How to Install Tongue and Groove Paneling Part 2

  • 2-12 hours
  • Beginner
  • 50-150
What You'll Need
Electric or manual saw

The second stage of installing tongue and groove paneling involves measuring and installing your first board and learning how to work around corners and objects. For most obstacles, the boards will have to be measured and cut to fit snugly. The use of trimming and molds will help cover awkward seams and edges. (This is Part 2 of a 3 part series. Click to view Part 1 or Part 3.)

Step 1—Measure, Mark and Cut

Measure and mark a point ¼ inch above the floor, and another point ¼ inch below the ceiling, or the height at which you would like your paneling to stop (for instance, if you plan to install a chair rail). This space will act as a cushion, safely allowing for any further expansion of the wood due to changes in temperature or humidity, which can happen seasonally. When working with solid, natural wood you must always take into account the natural behavior of the material. Mark the same measurements of ¼ inch from each end of the wall as well.

Then measure for the correct length of the boards to be put up. Be sure to measure your wall in several different places—there may be discrepancies in the height of the ceiling. However, if you intend to cover the boards’ ends with trim or molding, you may still be able to cut all of your boards to the same length without having to worry about the ends being uneven. But make sure that your trim will cover any such discrepancies. Now, using your circular saw, cut the planks to the length that they will need to be for installation. You will want to cut the planks with their finished side facing down. This will minimize any damage or splintering that the saw may do to the finish.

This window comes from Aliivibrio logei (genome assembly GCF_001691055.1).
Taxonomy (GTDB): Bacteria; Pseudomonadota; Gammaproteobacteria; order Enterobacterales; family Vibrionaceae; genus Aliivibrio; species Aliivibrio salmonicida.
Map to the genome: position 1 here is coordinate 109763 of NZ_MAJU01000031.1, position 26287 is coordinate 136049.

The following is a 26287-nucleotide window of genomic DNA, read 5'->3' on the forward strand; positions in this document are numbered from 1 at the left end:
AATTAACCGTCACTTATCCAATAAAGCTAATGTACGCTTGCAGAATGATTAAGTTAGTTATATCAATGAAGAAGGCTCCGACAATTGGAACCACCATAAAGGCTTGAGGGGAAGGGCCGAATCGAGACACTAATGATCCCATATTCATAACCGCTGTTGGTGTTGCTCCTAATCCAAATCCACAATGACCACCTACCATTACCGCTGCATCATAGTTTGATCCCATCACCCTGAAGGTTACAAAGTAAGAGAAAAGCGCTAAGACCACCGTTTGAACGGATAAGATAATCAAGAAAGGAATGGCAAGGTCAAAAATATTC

Step 2—Installing the First Board

Begin paneling in a corner, or along the edge of your wall. When you install your first board, position the board so that its “groove” end is facing the corner. Since you have left that ¼ inch space around the top, bottom and side of the plank, however, it is imperative that you make certain that the plank is going onto the wall straight and level. Use a level to check that the board is, in fact, straight, and double check with the assistance of another person. After all, the natural moisture in the wood may cause the board itself to be not completely straight. If this is the case, begin with a different board.

Drive a nail straight through the edge of the plank, keeping the nails straight and perpendicular to the wall, placing a nail every 12 inches along the length of the board. This method of nailing is called face nailing. You will want to keep the nails as close to the edge of the plank as possible to minimize their visibility, or so that they can easily be covered up with trim. Next, hammer additional nails, at similar intervals, through the “tongue” or the plank at a 45-degree angle. This method of nailing is called blind nailing. These nails will be hidden when the adjoining board’s “groove” is connected to this board’s “tongue.”